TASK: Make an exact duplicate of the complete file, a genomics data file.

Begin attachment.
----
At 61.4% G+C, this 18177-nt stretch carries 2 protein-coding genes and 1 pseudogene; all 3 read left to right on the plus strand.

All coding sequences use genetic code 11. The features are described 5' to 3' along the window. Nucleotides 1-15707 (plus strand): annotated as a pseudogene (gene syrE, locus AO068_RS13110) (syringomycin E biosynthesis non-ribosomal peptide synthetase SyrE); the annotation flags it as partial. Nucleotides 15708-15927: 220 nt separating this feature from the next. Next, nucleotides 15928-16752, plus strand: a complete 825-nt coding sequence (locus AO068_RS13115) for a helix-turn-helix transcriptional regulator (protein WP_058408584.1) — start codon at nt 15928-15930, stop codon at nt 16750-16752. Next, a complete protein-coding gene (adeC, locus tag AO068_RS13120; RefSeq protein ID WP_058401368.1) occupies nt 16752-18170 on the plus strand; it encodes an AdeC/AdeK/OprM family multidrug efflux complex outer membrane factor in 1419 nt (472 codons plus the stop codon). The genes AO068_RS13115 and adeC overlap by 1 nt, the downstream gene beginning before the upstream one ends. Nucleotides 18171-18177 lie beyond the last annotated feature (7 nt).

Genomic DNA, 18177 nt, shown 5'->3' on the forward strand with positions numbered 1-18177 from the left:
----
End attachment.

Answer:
At 61.4% G+C, this 18177-nt stretch carries 2 protein-coding genes and 1 pseudogene; all 3 read left to right on the plus strand.

All coding sequences use genetic code 11. The features are described 5' to 3' along the window. Nucleotides 1-15707 (plus strand): annotated as a pseudogene (gene syrE, locus AO068_RS13110) (syringomycin E biosynthesis non-ribosomal peptide synthetase SyrE); the annotation flags it as partial. Nucleotides 15708-15927: 220 nt separating this feature from the next. Next, nucleotides 15928-16752, plus strand: a complete 825-nt coding sequence (locus AO068_RS13115) for a helix-turn-helix transcriptional regulator (protein WP_058408584.1) — start codon at nt 15928-15930, stop codon at nt 16750-16752. Next, a complete protein-coding gene (adeC, locus tag AO068_RS13120; RefSeq protein ID WP_058401368.1) occupies nt 16752-18170 on the plus strand; it encodes an AdeC/AdeK/OprM family multidrug efflux complex outer membrane factor in 1419 nt (472 codons plus the stop codon). The genes AO068_RS13115 and adeC overlap by 1 nt, the downstream gene beginning before the upstream one ends. Nucleotides 18171-18177 lie beyond the last annotated feature (7 nt).

Genomic DNA, 18177 nt, shown 5'->3' on the forward strand with positions numbered 1-18177 from the left: